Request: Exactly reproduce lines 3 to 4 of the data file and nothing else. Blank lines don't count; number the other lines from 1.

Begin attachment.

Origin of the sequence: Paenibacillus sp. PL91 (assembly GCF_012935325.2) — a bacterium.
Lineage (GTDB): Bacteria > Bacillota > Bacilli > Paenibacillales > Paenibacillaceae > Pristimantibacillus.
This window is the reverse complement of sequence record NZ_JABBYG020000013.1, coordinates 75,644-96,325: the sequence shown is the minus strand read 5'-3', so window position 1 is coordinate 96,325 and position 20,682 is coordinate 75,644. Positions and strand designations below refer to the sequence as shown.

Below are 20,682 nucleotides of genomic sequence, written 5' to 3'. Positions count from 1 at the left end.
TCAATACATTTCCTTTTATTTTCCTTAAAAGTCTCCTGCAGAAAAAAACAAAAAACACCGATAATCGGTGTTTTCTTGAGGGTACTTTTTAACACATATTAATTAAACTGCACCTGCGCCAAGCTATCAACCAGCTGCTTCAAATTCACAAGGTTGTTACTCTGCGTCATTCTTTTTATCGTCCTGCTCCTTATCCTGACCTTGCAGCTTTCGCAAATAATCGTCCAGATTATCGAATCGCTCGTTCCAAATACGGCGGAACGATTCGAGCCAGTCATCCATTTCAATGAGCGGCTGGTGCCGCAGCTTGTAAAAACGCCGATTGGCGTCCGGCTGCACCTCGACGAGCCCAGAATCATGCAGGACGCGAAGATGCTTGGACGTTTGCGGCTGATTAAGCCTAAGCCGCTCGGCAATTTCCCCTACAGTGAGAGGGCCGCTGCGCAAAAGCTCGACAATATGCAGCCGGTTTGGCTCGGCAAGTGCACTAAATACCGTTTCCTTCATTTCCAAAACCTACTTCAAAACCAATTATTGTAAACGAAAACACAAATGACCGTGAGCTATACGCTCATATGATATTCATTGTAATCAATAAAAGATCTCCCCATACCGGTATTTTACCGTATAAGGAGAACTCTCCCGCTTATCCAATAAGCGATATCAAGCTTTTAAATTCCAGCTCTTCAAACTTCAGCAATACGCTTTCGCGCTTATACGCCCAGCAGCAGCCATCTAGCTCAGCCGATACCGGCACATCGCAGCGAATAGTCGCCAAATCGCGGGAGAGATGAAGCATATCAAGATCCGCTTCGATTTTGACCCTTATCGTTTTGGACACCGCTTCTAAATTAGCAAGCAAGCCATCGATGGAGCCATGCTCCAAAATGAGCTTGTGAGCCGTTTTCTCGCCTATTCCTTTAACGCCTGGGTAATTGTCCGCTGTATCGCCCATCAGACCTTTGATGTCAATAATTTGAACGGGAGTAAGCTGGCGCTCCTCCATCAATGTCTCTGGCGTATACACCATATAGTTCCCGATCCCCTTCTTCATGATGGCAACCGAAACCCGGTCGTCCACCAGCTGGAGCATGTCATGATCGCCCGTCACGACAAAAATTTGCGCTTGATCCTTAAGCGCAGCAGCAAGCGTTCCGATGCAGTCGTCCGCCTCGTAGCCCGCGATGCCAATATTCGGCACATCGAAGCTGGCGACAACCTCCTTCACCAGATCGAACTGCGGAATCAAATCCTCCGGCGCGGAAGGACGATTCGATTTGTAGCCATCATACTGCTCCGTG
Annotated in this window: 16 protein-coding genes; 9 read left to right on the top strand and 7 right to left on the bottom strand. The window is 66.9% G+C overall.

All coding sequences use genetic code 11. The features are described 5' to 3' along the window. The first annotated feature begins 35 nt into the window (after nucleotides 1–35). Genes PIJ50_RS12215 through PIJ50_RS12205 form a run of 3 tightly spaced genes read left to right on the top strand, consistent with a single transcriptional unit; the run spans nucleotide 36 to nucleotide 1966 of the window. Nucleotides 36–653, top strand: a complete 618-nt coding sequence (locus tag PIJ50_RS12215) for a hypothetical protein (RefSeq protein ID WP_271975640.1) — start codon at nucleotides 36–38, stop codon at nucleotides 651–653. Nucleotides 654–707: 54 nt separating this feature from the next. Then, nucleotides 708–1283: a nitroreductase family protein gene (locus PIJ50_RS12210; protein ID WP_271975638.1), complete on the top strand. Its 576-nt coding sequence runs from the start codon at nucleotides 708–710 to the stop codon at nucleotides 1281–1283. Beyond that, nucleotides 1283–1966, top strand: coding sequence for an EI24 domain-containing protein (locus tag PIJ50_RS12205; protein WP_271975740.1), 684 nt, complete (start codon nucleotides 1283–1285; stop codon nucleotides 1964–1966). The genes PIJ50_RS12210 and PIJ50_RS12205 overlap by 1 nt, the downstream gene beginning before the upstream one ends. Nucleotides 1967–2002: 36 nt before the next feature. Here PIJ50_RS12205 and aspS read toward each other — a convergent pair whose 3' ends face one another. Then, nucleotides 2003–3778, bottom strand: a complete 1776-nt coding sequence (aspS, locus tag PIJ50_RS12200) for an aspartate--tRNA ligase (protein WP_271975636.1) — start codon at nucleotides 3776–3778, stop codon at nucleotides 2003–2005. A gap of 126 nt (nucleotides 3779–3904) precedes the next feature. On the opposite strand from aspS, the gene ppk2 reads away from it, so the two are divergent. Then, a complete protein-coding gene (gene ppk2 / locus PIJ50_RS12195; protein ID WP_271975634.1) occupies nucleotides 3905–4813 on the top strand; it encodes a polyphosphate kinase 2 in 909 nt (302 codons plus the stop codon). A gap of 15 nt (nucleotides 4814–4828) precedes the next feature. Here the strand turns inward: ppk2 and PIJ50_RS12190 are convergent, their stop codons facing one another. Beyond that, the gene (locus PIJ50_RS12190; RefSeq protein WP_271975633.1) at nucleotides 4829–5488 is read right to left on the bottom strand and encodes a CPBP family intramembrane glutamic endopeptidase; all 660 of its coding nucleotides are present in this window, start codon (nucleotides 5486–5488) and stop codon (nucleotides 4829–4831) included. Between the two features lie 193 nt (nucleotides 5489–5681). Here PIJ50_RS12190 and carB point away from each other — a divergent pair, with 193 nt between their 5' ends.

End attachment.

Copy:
This window is the reverse complement of sequence record NZ_JABBYG020000013.1, coordinates 75,644-96,325: the sequence shown is the minus strand read 5'-3', so window position 1 is coordinate 96,325 and position 20,682 is coordinate 75,644. Positions and strand designations below refer to the sequence as shown.

Below are 20,682 nucleotides of genomic sequence, written 5' to 3'. Positions count from 1 at the left end.